Egypt

Egypt's first shelter for young mothers living on the street

UNICEF Image
© UNICEF Egypt/2005/ Todros-Whitehill
A nurse examines Hadir's baby Ahmed. Medical care is one of the services offered by the shelter.

By Simon Ingram

CAIRO, Egypt, 8 November 2005 - Just a few months ago, the only place 16-year old Hadir could call home was the crowded and dangerous streets of Cairo.  On the run from problems with her family, Hadir found herself alone, vulnerable – and pregnant.

Hadir's story is unfortunately common. She is one of a growing number of youngsters who, for a variety of reasons, are forced to fend for themselves in the brutal environment of Egypt's major cities.

But Hadir is more fortunate than many. Four months into her pregnancy, she became one of the first residents at a new shelter for young mothers living on the street, set up with UNICEF support in 10th Ramadan City, about an hour's drive east of Cairo.  Cradling her baby, Ahmed, in her arms, Hadir looks contentedly around her new surroundings.  “I don’t know what I would have done if there hadn't been this centre," she says. "The staff was so helpful before and during my delivery."

Operated by the local NGO Hope Village Society, the shelter is the first of its kind in Egypt. It was set up with funding raised by UNICEF Germany Goodwill Ambassador Ann-Kathrin Linsenhoff.  Once fully occupied, the shelter will provide 30 young mothers and pregnant girls with a protective environment in which to raise their children and – hopefully – find a route back to a stable life.

UNICEF Image
© UNICEF Egypt/2005/ Todros-Whitehill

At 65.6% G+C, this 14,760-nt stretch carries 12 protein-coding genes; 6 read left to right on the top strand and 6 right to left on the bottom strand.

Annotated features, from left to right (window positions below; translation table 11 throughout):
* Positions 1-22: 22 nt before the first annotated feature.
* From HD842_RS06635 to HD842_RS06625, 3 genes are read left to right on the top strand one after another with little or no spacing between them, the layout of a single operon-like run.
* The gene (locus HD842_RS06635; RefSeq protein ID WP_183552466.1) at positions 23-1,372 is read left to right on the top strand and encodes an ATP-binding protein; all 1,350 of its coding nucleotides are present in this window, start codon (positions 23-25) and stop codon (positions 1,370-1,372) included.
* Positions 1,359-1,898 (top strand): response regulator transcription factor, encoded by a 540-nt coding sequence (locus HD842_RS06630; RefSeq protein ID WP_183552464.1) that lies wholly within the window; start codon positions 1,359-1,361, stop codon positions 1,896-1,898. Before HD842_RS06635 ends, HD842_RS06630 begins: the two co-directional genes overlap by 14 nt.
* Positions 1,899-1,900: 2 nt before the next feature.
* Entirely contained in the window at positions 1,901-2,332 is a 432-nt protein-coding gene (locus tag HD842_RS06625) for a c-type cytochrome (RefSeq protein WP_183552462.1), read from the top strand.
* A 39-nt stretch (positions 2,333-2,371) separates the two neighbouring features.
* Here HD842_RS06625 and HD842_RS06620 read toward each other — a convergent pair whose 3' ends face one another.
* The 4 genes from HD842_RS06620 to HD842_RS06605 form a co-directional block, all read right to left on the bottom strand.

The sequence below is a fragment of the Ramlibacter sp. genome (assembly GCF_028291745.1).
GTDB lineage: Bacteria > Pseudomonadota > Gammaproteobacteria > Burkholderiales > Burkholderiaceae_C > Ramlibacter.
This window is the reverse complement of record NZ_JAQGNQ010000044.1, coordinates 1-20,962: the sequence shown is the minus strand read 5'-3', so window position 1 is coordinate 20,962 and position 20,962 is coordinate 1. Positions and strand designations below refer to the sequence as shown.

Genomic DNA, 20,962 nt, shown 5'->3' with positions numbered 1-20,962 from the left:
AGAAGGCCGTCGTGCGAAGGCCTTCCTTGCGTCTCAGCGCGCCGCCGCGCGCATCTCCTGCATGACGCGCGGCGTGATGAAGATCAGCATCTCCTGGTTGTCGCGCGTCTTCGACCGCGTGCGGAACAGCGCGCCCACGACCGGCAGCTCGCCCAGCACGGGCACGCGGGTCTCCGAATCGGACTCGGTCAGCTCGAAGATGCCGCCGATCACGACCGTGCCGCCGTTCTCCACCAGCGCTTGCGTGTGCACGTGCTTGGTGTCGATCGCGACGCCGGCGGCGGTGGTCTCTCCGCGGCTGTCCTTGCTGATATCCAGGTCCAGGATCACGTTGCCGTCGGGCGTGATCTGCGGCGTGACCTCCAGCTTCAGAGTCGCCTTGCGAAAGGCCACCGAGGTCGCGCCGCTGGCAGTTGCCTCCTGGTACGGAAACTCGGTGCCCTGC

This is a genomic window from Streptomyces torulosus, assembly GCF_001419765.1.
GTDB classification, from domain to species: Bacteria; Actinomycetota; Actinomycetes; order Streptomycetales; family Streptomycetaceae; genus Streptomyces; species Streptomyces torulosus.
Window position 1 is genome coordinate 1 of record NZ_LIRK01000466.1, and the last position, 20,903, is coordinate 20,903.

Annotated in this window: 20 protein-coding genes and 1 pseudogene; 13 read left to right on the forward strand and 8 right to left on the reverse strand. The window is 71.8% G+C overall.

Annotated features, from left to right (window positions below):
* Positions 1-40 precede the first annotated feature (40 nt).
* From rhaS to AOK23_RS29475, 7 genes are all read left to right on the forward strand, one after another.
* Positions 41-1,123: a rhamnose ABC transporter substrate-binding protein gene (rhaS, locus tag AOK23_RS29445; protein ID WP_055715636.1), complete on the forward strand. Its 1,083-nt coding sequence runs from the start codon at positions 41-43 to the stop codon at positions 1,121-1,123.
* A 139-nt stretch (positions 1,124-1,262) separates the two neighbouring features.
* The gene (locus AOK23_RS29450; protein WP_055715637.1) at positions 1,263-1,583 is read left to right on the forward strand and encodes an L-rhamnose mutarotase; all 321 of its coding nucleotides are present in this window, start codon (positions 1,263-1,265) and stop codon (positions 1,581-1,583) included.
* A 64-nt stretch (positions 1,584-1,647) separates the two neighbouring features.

The UNICEF-supported shelter provides a protective environment for the young mothers and their children.

Health care and education

Essential services like medical care are provided by a resident nurse and a visiting doctor. Almost as vital is the support the girls are given in sorting out problems with the authorities, including obtaining birth certificates for their children – a task complicated by the fact that the child's father is usually absent.  Also on offer are classes in reading and writing, child-rearing, and awareness-raising about the various dangers the girls will face if they ever return to the streets.

Twenty-year-old Nesrine came to the centre soon after discovering she was pregnant. Tears fill her eyes as she remembers the world of violence, drugs and sexual abuse that she left behind. "I know a lot of girls who delivered their babies in the streets and sleep there with them. Sometimes the police take their children away from them. If this place wasn’t here the same would happen to me."

UNICEF Image
© UNICEF Egypt/2005/ Todros-Whitehill
A computer room offers both entertainment and the chance to learn useful skills that will help the girls once they leave the shelter.

Support for a new start

The shelter is a temporary home only. Once they reach the age of 21, the young mothers are expected to leave, but hopefully with a real chance of making a new start in the world outside.

"A vital part of the project consists of helping the girls reintegrate into mainstream society by finding them jobs, housing, reuniting them with their families, or helping them set up a small income-generating project," explains Salma Wahba, Assistant Project Officer with UNICEF Egypt. "While they're here, the girls can learn new skills like hairdressing, carpet weaving and candle-making, so that when they leave they can earn an income and support their children."

For all the benefits the shelter provides, it can accommodate only 30 young mothers at one time. The challenge now is to reach out to the many others on the streets, still desperately in need of help.

 


 

 

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3 November 2005:
UNICEF’s Simon Ingram reports on the opening of Egypt's first shelter for young mothers living on the street.

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